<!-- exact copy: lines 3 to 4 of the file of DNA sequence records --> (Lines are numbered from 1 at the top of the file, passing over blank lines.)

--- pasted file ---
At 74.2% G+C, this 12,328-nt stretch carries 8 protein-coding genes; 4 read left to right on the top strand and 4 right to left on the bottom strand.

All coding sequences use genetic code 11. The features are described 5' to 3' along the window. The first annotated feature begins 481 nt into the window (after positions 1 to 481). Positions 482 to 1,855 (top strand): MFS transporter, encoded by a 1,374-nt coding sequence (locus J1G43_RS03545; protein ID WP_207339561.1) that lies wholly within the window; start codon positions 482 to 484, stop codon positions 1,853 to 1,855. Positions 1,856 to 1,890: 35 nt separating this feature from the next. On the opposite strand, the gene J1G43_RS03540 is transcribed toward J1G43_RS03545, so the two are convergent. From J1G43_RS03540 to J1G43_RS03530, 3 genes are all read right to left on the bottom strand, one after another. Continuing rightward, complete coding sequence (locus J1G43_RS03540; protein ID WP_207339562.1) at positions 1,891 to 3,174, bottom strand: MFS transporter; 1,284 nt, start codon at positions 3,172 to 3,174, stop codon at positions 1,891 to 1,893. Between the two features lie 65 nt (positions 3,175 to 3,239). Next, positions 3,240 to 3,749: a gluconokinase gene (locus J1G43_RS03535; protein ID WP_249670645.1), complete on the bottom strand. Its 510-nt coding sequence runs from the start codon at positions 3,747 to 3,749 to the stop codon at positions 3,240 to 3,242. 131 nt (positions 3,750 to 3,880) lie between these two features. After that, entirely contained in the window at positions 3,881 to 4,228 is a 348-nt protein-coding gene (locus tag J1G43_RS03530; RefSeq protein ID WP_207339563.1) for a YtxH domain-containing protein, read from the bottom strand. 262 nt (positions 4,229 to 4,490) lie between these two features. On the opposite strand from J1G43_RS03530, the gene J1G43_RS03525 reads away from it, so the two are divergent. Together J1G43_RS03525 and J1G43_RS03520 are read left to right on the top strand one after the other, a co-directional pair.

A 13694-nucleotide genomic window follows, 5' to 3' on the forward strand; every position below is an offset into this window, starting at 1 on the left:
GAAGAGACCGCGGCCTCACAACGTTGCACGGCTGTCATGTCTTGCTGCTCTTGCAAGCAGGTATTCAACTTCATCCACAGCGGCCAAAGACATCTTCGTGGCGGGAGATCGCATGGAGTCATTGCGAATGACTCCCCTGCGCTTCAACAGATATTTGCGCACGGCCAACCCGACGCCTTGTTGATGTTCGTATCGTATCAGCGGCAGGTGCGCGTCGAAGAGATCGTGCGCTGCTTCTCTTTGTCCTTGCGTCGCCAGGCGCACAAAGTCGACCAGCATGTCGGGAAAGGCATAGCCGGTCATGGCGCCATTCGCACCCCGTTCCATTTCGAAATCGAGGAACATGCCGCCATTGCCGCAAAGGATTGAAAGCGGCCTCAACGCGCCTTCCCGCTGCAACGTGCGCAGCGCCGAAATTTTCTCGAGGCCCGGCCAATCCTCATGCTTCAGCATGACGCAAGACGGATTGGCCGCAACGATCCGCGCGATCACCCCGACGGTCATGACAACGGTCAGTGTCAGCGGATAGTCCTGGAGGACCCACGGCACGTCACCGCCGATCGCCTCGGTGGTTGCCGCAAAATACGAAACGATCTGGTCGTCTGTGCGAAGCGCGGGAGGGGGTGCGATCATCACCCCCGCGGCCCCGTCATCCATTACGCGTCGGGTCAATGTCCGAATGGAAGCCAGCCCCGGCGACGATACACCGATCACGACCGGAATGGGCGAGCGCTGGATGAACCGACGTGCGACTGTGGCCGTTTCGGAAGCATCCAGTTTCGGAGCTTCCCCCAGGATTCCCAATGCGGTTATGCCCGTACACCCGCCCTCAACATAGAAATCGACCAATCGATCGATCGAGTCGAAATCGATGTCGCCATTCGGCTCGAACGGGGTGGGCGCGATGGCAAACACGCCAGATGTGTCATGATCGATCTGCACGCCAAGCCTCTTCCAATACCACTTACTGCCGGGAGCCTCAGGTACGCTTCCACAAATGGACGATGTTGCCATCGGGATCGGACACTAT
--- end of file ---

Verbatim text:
A 13694-nucleotide genomic window follows, 5' to 3' on the forward strand; every position below is an offset into this window, starting at 1 on the left:
GAAGAGACCGCGGCCTCACAACGTTGCACGGCTGTCATGTCTTGCTGCTCTTGCAAGCAGGTATTCAACTTCATCCACAGCGGCCAAAGACATCTTCGTGGCGGGAGATCGCATGGAGTCATTGCGAATGACTCCCCTGCGCTTCAACAGATATTTGCGCACGGCCAACCCGACGCCTTGTTGATGTTCGTATCGTATCAGCGGCAGGTGCGCGTCGAAGAGATCGTGCGCTGCTTCTCTTTGTCCTTGCGTCGCCAGGCGCACAAAGTCGACCAGCATGTCGGGAAAGGCATAGCCGGTCATGGCGCCATTCGCACCCCGTTCCATTTCGAAATCGAGGAACATGCCGCCATTGCCGCAAAGGATTGAAAGCGGCCTCAACGCGCCTTCCCGCTGCAACGTGCGCAGCGCCGAAATTTTCTCGAGGCCCGGCCAATCCTCATGCTTCAGCATGACGCAAGACGGATTGGCCGCAACGATCCGCGCGATCACCCCGACGGTCATGACAACGGTCAGTGTCAGCGGATAGTCCTGGAGGACCCACGGCACGTCACCGCCGATCGCCTCGGTGGTTGCCGCAAAATACGAAACGATCTGGTCGTCTGTGCGAAGCGCGGGAGGGGGTGCGATCATCACCCCCGCGGCCCCGTCATCCATTACGCGTCGGGTCAATGTCCGAATGGAAGCCAGCCCCGGCGACGATACACCGATCACGACCGGAATGGGCGAGCGCTGGATGAACCGACGTGCGACTGTGGCCGTTTCGGAAGCATCCAGTTTCGGAGCTTCCCCCAGGATTCCCAATGCGGTTATGCCCGTACACCCGCCCTCAACATAGAAATCGACCAATCGATCGATCGAGTCGAAATCGATGTCGCCATTCGGCTCGAACGGGGTGGGCGCGATGGCAAACACGCCAGATGTGTCATGATCGATCTGCACGCCAAGCCTCTTCCAATACCACTTACTGCCGGGAGCCTCAGGTACGCTTCCACAAATGGACGATGTTGCCATCGGGATCGGACACTAT